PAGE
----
Politics? Well, there’s November 1963, walking home from first grade to find Mom standing in front of the television in mid-afternoon, watching awful news come in from Dallas. And there’s August 1968, at the ripe old age of ten, with the television on downstairs late one night, still in black-and-white, the screen and commentary a frantic melee from Chicago’s Grant Park — just over an hour’s drive away. The Democratic convention, Hoffman and Hayden, Humphrey and Daly. Confusion, mayhem, billy-clubs, gas masks. Uncle George and Aunt Jean, Mom and Dad, all leaning forward toward the screen. Up to bed you go, young man.
Every morning at school, announcements over the loudspeaker from Mr. Husman the Principal, followed by the Pledge of Allegiance to the flag at the front of the classroom, the Stars and Stripes. Fifty years on, and the words are still right there in my mind, without the slightest pause or effort to recall them:
I pledge allegiance
To the flag
Of the United States of America
And to the Republic for which it stands
With liberty and justice for all.
End of little story. Moral: No salmon has ever been more thoroughly imprinted with the chemistry of its home stream than that boy was infused with the scenes, sounds, scents, and repetitive recitations of his youth. (How about you?)
Fast forward to a July morning in 1990, here at the Hoarfrost River. Kristen and I were out in front of the old log cabin, the original “Jimmie Colburn shack,” enjoying an alfresco breakfast when a power boat rounded the headland and turned in toward us. I laughed when through the binoculars I saw the woman on the boat looking right back at me through her own binoculars. She laughed too, and we waved. They came ashore. Clint and Jan, out cruising and camping, from Yellowknife. Two little children. Introductions all around. He worked at the Con Mine, as an engineer or a geologist, and they had lived all around the world.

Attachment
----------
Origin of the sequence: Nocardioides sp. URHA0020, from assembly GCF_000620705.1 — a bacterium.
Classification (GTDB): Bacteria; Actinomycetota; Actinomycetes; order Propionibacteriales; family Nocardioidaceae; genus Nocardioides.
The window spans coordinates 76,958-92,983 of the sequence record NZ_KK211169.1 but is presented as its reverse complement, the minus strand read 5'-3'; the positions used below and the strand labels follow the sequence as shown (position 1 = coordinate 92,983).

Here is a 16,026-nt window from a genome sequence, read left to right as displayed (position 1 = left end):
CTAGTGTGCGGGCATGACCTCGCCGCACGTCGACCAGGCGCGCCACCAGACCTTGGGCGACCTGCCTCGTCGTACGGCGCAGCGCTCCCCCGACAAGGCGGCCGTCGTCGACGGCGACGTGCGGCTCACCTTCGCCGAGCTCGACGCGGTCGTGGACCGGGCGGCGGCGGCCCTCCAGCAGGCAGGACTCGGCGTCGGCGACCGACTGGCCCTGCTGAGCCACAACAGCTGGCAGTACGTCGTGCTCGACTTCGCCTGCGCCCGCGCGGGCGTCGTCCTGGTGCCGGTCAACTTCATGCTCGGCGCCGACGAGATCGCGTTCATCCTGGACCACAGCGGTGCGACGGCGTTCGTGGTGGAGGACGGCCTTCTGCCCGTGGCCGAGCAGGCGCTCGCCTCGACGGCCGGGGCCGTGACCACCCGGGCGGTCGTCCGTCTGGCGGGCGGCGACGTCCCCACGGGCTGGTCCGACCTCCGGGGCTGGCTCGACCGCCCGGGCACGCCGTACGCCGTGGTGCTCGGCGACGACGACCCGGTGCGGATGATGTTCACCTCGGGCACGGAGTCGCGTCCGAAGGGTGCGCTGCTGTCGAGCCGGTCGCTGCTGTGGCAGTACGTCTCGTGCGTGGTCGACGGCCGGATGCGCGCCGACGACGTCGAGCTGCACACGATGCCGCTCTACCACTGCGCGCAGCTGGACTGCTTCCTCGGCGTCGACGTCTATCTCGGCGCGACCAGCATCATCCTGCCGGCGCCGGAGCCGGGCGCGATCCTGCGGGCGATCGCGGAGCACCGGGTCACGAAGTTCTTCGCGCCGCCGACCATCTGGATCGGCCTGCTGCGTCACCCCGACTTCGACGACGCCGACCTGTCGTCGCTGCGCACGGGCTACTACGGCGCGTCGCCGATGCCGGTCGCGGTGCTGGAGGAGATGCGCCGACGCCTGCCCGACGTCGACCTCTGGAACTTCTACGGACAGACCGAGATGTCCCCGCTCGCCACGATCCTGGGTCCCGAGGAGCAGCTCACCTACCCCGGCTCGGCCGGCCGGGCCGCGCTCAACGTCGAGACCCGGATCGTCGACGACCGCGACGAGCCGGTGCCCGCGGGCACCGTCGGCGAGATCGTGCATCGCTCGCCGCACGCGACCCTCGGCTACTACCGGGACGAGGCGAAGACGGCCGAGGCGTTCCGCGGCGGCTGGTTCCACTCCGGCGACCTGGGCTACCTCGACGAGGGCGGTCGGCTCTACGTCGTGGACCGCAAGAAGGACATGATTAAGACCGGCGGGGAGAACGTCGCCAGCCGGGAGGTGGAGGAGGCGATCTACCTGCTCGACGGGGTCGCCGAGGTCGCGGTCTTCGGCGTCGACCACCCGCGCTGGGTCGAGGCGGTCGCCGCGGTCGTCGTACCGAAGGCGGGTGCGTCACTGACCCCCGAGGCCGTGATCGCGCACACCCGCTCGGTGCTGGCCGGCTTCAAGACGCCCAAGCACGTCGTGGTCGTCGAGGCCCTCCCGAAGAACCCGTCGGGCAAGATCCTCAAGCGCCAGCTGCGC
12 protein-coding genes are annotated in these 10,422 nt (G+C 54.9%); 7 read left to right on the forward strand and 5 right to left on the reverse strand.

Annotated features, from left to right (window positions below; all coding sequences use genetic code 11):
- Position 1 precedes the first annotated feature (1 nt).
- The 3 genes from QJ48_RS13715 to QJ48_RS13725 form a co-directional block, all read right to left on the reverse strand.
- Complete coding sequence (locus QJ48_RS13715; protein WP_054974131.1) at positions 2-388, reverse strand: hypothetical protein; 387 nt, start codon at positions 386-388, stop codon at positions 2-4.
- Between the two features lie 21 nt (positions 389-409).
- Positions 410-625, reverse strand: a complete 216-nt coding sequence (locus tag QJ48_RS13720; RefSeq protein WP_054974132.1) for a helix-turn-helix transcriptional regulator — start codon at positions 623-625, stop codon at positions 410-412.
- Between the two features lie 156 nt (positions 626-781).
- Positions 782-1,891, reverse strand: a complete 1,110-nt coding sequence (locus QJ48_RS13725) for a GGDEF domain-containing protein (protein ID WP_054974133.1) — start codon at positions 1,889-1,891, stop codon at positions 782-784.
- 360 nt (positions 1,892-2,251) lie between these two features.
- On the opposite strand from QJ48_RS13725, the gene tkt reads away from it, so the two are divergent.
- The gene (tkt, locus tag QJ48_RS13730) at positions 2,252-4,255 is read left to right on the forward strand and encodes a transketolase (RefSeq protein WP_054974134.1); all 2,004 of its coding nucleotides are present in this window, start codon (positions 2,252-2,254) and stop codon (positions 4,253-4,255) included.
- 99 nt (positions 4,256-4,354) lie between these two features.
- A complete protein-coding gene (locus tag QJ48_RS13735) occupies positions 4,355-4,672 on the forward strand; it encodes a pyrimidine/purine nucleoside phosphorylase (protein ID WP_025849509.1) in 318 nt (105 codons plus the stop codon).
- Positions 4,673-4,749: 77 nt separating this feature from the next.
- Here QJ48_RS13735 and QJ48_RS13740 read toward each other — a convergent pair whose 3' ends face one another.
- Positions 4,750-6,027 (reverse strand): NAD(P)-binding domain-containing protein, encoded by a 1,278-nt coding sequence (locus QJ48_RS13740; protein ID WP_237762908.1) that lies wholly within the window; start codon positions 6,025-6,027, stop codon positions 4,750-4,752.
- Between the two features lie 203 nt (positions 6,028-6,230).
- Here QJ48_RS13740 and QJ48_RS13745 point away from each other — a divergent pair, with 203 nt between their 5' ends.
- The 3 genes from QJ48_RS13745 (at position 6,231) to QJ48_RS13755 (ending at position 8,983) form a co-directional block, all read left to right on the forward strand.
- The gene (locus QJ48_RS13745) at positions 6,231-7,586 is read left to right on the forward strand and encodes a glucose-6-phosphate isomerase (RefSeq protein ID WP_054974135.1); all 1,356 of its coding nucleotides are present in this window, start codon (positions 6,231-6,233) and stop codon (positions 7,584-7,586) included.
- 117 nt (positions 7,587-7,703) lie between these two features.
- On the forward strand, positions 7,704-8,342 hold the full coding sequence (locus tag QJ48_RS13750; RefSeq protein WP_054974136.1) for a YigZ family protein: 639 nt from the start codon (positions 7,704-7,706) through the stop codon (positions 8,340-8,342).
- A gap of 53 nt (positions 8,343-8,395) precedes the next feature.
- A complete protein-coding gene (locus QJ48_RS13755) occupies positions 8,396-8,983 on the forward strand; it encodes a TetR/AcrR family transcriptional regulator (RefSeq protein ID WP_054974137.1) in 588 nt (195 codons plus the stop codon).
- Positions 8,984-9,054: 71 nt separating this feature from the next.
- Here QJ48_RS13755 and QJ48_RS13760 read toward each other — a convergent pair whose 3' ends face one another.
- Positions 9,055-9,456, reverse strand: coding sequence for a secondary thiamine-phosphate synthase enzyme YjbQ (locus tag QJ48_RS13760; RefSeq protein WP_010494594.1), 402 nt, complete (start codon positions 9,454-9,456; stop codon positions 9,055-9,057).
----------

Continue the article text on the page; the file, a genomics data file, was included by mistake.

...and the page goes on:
We gave them our own story in a nutshell. They both laughed out loud. “The minute we saw this place,” said Jan, “I told Clint and the kids I’d bet my bottom dollar you were Americans.”
She then gave us her succinct and witty rundown on the national character of Canadians, Aussies, New Zealanders (like her husband), Brits, South Africans, and Americans (like herself.) It was a fascinating set of insights, mostly to do with the relation of each country to its great outdoors, its back-country and wilderness, its vision of the perfect mix of urban and rural living, and its ideals of cottage and cabin life. I wish I had it all on tape.
Jan’s instant assessment was still fresh in my mind when later that summer I stood before Thomas Eagle in Yellowknife. He was a Citizenship Judge, with a small office on Franklin Avenue. (Sir John Franklin, not Ben.) Judge Eagle was Ojibwe Anishinabe. He was a veteran of the Canadian military, and he was a lifelong advocate for the welfare of Metis and First Nations people. He was a handsome old man with a soldier’s posture. He had black-and-grey hair, bronze skin, and high cheekbones. I still remember standing there looking at him, taking in his appearance and knowing a little about his background, and then looking down at the words of the Citizenship Pledge I was about to recite. I remember thinking, ”He really wants me to say this? With a straight face? Yep. Evidently he does.” And so I did, looking Tom Eagle right in the eye to see if I could spot any twinkle there, any small acknowledgement of the many layers of irony rife in that moment. I could not. The oath goes like this, for those of you who have never actually taken it: